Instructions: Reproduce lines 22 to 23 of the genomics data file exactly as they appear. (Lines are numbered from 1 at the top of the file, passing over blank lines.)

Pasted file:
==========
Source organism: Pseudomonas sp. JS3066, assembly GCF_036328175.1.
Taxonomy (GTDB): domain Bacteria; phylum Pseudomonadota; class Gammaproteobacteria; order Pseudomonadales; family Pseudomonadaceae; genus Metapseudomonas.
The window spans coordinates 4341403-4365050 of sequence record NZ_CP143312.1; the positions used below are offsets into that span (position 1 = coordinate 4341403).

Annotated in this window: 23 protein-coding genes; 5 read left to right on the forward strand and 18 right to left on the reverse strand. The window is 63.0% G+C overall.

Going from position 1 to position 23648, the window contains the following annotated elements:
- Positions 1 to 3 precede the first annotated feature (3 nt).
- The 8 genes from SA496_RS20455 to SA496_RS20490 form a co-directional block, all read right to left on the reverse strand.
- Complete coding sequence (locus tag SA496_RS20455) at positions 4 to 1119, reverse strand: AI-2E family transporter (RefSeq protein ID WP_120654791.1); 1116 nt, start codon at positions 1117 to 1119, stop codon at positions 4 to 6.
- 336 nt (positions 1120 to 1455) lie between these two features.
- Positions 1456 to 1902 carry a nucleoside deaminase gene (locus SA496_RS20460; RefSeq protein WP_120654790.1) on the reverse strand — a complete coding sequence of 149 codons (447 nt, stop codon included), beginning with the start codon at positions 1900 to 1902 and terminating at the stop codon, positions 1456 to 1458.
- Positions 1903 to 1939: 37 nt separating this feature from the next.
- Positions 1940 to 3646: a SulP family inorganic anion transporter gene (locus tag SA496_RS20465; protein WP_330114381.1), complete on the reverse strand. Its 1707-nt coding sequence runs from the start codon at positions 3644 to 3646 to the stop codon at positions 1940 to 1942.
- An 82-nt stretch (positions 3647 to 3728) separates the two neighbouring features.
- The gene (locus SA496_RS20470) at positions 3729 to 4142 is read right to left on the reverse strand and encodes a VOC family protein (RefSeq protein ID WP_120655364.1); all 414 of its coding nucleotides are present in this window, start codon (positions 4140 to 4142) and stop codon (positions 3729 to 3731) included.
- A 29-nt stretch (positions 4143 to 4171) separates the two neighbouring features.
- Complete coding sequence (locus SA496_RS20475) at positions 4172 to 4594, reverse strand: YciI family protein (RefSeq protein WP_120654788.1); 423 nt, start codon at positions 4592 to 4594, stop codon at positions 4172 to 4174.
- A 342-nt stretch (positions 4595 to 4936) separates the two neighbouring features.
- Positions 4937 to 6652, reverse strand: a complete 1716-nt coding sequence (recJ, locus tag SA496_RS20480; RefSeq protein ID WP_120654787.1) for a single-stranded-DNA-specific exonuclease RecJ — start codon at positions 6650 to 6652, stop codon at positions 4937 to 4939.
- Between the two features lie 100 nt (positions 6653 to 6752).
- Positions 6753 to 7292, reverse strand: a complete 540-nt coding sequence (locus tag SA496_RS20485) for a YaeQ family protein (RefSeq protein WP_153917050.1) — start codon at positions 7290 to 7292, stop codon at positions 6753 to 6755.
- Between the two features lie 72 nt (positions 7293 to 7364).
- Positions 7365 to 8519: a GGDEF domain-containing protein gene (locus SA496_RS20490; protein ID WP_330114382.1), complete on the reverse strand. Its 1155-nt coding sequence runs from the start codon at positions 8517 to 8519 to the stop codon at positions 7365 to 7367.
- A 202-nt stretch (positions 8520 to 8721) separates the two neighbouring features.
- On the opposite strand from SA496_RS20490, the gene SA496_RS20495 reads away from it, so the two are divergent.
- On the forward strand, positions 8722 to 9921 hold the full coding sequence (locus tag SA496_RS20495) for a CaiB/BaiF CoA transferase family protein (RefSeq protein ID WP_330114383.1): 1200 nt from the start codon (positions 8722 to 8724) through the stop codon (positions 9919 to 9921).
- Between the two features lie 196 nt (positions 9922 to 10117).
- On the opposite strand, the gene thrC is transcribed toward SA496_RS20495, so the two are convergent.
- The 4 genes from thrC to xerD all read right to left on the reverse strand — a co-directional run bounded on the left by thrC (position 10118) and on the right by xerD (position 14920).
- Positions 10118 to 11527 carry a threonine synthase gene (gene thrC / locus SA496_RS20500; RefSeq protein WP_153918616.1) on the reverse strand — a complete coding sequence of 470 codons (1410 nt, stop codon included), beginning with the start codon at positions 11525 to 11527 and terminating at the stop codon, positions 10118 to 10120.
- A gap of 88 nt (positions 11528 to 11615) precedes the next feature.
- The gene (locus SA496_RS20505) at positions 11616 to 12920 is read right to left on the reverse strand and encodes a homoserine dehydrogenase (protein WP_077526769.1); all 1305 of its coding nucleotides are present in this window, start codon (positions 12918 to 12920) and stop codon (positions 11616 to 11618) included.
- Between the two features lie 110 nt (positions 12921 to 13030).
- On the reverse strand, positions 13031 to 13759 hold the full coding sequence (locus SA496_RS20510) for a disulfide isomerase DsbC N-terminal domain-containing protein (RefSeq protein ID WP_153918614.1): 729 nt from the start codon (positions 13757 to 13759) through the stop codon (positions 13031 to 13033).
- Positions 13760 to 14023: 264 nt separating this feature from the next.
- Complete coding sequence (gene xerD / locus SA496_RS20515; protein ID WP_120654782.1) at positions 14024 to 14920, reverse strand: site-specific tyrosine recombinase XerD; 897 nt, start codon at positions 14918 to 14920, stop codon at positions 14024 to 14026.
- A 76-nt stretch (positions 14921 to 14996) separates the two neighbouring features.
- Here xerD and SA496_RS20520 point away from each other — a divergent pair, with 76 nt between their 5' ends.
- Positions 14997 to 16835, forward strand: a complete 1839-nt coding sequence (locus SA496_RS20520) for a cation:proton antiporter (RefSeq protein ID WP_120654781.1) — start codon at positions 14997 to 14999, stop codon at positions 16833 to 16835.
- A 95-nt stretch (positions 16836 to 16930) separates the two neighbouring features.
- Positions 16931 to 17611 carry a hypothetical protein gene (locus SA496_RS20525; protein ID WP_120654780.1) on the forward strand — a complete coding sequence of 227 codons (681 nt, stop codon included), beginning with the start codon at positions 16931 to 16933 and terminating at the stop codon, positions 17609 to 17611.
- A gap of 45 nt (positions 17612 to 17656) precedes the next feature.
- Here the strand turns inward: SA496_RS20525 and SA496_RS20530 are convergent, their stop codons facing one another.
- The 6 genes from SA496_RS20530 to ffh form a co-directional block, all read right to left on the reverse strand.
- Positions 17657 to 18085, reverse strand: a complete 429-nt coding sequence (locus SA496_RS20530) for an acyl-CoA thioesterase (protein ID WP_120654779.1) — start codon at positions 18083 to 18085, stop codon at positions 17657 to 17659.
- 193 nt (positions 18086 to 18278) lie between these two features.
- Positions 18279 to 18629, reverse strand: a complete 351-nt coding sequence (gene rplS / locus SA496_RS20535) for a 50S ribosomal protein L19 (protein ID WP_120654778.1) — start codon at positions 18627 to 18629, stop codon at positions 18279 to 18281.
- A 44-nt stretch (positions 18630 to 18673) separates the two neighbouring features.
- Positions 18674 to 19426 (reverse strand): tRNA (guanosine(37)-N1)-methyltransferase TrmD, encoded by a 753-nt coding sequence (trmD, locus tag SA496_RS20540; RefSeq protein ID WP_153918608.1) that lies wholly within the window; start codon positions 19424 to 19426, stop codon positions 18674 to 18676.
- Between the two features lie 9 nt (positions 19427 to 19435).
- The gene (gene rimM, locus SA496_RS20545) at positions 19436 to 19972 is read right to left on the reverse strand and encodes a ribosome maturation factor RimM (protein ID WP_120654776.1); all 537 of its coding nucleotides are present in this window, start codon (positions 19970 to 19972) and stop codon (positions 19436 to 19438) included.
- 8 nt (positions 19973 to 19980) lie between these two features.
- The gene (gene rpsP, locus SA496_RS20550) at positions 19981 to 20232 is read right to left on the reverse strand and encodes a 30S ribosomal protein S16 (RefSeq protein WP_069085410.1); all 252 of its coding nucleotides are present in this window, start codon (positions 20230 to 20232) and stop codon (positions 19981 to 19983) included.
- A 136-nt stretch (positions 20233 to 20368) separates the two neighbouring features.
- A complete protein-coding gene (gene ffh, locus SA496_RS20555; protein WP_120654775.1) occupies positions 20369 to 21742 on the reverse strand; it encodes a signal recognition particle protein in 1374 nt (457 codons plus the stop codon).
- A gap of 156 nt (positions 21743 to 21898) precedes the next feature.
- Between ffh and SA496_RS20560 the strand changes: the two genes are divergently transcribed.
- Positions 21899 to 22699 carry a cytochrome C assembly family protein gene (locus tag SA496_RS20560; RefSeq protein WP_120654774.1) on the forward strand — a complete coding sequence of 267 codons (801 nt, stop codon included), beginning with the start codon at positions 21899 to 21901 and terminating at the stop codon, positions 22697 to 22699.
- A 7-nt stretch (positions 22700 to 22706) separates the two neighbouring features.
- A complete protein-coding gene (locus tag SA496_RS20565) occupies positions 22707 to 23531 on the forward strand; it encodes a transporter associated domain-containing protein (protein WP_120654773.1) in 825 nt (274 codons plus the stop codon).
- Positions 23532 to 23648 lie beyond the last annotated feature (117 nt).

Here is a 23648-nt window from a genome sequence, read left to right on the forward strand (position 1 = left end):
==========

- Positions 7365 to 8519: a GGDEF domain-containing protein gene (locus SA496_RS20490; protein ID WP_330114382.1), complete on the reverse strand. Its 1155-nt coding sequence runs from the start codon at positions 8517 to 8519 to the stop codon at positions 7365 to 7367.
- A 202-nt stretch (positions 8520 to 8721) separates the two neighbouring features.